These times will likely involve heightened risk for Christians in the world. Like fear, risk can be beneficial, for without risk there is no faith, and the greater the risk, the greater the faith. (Soren Kierkegaard, in Concluding Unscientific Postscripts) Logic and cold reason are not helpful tools in combatting fear, as Jawaharial Nehru has observed: "Logic and cold reason are poor weapons to fight fear and distrust. Only faith and generosity can overcome them." Faith proved useful in the response to the humiliation of Boris; "Having this mind in him…" helped him win victory over his ridiculers and remain devoted to the Lord.  We, too, would rightly choose to develop a close walk with the Lord in this life--practicing the presence of God (The Practice of the Presence of God by Brother Lawrence) and applying this to our walk in grace, each day. Put on the whole armor of God to aid in our daily work for the Father; seek opportunities to walk by faith (to overcome fear). Faith sustained Boris and can help to sustain us in our role as Ambassadors for Christ:

Therefore, we are ambassadors for Christ, God making his appeal through us. We implore you on behalf of Christ, be reconciled to God. For our sake he made him to be sin who knew no sin, so that in him we might become the righteousness of God. (2 Corinthians 5:20-21)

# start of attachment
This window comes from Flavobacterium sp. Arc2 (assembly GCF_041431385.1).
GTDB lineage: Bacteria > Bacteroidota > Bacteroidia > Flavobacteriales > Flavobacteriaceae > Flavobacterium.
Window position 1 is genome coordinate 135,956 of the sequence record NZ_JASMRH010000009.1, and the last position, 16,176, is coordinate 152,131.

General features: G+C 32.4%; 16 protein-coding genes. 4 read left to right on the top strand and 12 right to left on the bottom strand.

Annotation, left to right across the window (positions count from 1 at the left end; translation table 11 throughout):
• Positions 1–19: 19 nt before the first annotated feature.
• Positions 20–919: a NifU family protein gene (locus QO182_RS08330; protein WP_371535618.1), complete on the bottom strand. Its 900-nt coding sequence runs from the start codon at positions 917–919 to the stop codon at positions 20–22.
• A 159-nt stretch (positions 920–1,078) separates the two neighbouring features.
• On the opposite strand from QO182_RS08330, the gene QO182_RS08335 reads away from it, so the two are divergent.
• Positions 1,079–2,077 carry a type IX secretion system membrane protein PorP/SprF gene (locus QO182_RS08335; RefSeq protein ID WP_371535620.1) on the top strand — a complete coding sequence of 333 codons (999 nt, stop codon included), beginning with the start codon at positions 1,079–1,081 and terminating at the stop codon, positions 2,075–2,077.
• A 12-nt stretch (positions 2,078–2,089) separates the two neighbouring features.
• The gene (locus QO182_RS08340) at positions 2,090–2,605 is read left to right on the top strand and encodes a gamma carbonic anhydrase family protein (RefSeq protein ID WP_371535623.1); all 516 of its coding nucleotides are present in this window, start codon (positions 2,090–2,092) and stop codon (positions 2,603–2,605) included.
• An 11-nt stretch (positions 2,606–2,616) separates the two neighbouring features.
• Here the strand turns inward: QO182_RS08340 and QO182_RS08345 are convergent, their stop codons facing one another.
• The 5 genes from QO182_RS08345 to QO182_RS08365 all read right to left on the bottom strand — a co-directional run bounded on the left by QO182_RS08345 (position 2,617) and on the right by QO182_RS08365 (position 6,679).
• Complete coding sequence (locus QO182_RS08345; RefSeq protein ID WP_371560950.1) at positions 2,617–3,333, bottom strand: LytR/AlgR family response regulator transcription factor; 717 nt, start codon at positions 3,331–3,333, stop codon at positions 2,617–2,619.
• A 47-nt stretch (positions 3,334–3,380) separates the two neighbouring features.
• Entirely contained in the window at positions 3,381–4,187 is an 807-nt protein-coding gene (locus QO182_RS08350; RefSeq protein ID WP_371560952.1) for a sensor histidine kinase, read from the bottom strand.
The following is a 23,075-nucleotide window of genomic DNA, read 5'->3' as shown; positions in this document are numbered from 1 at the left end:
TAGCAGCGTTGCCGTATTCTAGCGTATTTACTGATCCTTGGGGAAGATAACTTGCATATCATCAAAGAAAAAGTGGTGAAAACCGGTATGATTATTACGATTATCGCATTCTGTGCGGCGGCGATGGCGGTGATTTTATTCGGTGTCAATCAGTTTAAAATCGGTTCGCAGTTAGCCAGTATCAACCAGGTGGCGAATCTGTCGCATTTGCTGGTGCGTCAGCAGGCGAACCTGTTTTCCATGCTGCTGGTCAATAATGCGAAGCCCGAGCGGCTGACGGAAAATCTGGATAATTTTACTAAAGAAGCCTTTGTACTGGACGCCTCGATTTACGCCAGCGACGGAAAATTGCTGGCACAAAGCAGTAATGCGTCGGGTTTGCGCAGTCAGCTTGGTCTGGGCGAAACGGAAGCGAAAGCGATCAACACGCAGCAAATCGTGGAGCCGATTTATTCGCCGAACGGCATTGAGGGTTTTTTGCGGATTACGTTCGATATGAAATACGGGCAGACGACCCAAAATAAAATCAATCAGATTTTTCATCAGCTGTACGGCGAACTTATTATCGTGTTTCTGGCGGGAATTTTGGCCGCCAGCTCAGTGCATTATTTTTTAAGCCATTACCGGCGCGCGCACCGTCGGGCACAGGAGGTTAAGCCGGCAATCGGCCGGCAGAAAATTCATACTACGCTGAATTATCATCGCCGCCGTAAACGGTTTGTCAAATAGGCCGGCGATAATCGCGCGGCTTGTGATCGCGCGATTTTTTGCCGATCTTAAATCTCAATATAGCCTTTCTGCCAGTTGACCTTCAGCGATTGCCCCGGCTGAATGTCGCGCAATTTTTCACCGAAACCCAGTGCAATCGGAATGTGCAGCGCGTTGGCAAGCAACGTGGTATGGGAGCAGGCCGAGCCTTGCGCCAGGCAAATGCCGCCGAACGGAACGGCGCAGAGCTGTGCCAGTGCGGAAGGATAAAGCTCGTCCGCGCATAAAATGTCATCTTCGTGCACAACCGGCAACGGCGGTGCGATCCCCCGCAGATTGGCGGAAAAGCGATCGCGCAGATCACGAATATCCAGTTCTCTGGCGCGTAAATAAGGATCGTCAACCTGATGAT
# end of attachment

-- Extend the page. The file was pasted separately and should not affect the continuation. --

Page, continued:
In this role, let us study, learn, meditate on, and apply the Word of God, so that we may accurately convey the message He wishes to communicate to the world around us; we've a story to tell to the nations:  We've a message to give to the nations, that the Lord who reigns above has sent us His Son to save us, and show us that God is love.  May we as ambassadors "have nothing to do with foolish, ignorant controversies; you know that they breed quarrels. And the Lord's servant must not be quarrelsome but kind to everyone, able to teach, patiently enduring evil, correcting his opponents with gentleness. God may perhaps grant them repentance leading to a knowledge of the truth, and they may come to their senses and escape from the snare of the devil, after being captured by him to do his will." (2 Timothy 2: 23-26)  Take time for regularly scheduled prayer, and don't give up on it; learn how to pray effectively and powerfully. Seek to remain sensitive to the Holy Spirit's guidance. We are in this together, and Boris encourages us to stand firm in our faith. Be strong, Ambassadors!